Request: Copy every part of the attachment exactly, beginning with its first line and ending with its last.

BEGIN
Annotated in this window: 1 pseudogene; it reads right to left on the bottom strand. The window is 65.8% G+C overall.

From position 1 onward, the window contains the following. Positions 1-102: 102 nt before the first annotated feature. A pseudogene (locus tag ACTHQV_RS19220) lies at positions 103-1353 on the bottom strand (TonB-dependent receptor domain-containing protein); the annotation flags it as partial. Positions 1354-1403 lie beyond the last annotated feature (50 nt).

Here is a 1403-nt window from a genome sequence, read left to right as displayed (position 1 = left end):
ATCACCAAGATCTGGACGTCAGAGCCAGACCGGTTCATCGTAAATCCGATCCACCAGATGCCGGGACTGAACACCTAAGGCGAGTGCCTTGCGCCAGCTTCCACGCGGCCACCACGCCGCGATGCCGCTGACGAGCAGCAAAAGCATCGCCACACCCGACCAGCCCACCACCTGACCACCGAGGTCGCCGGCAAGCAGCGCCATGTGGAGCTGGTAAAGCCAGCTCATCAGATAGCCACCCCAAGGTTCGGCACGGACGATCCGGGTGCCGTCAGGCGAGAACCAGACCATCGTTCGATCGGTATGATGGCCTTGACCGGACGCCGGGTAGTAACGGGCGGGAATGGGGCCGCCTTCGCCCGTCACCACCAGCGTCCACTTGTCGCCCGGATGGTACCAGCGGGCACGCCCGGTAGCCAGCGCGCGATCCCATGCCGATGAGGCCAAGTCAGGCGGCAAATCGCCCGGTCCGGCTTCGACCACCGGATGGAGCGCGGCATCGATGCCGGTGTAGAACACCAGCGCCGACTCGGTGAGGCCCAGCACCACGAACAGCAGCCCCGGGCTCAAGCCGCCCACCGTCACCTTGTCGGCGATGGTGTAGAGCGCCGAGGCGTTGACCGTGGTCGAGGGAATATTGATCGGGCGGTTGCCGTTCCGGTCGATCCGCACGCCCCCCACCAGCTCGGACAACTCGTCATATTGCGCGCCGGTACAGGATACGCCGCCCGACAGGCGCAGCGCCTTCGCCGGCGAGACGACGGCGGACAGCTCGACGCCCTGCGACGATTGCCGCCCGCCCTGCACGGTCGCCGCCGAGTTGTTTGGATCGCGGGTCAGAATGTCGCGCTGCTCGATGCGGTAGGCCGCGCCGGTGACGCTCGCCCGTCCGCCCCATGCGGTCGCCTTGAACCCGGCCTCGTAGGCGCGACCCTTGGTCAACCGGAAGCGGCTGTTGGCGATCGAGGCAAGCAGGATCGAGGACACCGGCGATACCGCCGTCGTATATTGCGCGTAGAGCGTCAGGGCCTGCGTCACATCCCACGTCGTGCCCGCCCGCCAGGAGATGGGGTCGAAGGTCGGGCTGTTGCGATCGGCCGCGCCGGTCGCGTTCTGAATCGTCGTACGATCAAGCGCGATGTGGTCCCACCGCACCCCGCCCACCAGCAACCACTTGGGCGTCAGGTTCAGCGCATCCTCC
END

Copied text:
Annotated in this window: 1 pseudogene; it reads right to left on the bottom strand. The window is 65.8% G+C overall.

From position 1 onward, the window contains the following. Positions 1-102: 102 nt before the first annotated feature. A pseudogene (locus tag ACTHQV_RS19220) lies at positions 103-1353 on the bottom strand (TonB-dependent receptor domain-containing protein); the annotation flags it as partial. Positions 1354-1403 lie beyond the last annotated feature (50 nt).

Here is a 1403-nt window from a genome sequence, read left to right as displayed (position 1 = left end):
ATCACCAAGATCTGGACGTCAGAGCCAGACCGGTTCATCGTAAATCCGATCCACCAGATGCCGGGACTGAACACCTAAGGCGAGTGCCTTGCGCCAGCTTCCACGCGGCCACCACGCCGCGATGCCGCTGACGAGCAGCAAAAGCATCGCCACACCCGACCAGCCCACCACCTGACCACCGAGGTCGCCGGCAAGCAGCGCCATGTGGAGCTGGTAAAGCCAGCTCATCAGATAGCCACCCCAAGGTTCGGCACGGACGATCCGGGTGCCGTCAGGCGAGAACCAGACCATCGTTCGATCGGTATGATGGCCTTGACCGGACGCCGGGTAGTAACGGGCGGGAATGGGGCCGCCTTCGCCCGTCACCACCAGCGTCCACTTGTCGCCCGGATGGTACCAGCGGGCACGCCCGGTAGCCAGCGCGCGATCCCATGCCGATGAGGCCAAGTCAGGCGGCAAATCGCCCGGTCCGGCTTCGACCACCGGATGGAGCGCGGCATCGATGCCGGTGTAGAACACCAGCGCCGACTCGGTGAGGCCCAGCACCACGAACAGCAGCCCCGGGCTCAAGCCGCCCACCGTCACCTTGTCGGCGATGGTGTAGAGCGCCGAGGCGTTGACCGTGGTCGAGGGAATATTGATCGGGCGGTTGCCGTTCCGGTCGATCCGCACGCCCCCCACCAGCTCGGACAACTCGTCATATTGCGCGCCGGTACAGGATACGCCGCCCGACAGGCGCAGCGCCTTCGCCGGCGAGACGACGGCGGACAGCTCGACGCCCTGCGACGATTGCCGCCCGCCCTGCACGGTCGCCGCCGAGTTGTTTGGATCGCGGGTCAGAATGTCGCGCTGCTCGATGCGGTAGGCCGCGCCGGTGACGCTCGCCCGTCCGCCCCATGCGGTCGCCTTGAACCCGGCCTCGTAGGCGCGACCCTTGGTCAACCGGAAGCGGCTGTTGGCGATCGAGGCAAGCAGGATCGAGGACACCGGCGATACCGCCGTCGTATATTGCGCGTAGAGCGTCAGGGCCTGCGTCACATCCCACGTCGTGCCCGCCCGCCAGGAGATGGGGTCGAAGGTCGGGCTGTTGCGATCGGCCGCGCCGGTCGCGTTCTGAATCGTCGTACGATCAAGCGCGATGTGGTCCCACCGCACCCCGCCCACCAGCAACCACTTGGGCGTCAGGTTCAGCGCATCCTCC